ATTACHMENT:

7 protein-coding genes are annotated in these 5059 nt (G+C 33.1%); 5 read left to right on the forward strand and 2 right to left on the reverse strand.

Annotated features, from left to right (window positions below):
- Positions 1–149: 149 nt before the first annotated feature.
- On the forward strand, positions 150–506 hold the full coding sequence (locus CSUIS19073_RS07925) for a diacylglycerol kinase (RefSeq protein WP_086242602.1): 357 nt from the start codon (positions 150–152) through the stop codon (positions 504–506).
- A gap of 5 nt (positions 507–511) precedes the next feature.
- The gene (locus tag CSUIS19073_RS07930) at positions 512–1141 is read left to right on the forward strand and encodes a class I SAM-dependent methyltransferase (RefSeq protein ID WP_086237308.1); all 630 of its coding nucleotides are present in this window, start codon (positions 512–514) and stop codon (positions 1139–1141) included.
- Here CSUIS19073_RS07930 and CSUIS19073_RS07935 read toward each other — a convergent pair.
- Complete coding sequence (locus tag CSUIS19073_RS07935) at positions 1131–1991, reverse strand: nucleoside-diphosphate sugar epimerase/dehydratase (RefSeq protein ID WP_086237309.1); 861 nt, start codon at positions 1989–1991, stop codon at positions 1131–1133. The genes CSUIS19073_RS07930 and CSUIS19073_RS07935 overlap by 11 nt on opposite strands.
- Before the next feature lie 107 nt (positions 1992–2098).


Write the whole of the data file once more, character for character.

7 protein-coding genes are annotated in these 5059 nt (G+C 33.1%); 5 read left to right on the forward strand and 2 right to left on the reverse strand.

Annotated features, from left to right (window positions below):
- Positions 1–149: 149 nt before the first annotated feature.
- On the forward strand, positions 150–506 hold the full coding sequence (locus CSUIS19073_RS07925) for a diacylglycerol kinase (RefSeq protein WP_086242602.1): 357 nt from the start codon (positions 150–152) through the stop codon (positions 504–506).
- A gap of 5 nt (positions 507–511) precedes the next feature.
- The gene (locus tag CSUIS19073_RS07930) at positions 512–1141 is read left to right on the forward strand and encodes a class I SAM-dependent methyltransferase (RefSeq protein ID WP_086237308.1); all 630 of its coding nucleotides are present in this window, start codon (positions 512–514) and stop codon (positions 1139–1141) included.
- Here CSUIS19073_RS07930 and CSUIS19073_RS07935 read toward each other — a convergent pair.
- Complete coding sequence (locus tag CSUIS19073_RS07935) at positions 1131–1991, reverse strand: nucleoside-diphosphate sugar epimerase/dehydratase (RefSeq protein ID WP_086237309.1); 861 nt, start codon at positions 1989–1991, stop codon at positions 1131–1133. The genes CSUIS19073_RS07930 and CSUIS19073_RS07935 overlap by 11 nt on opposite strands.
- Before the next feature lie 107 nt (positions 1992–2098).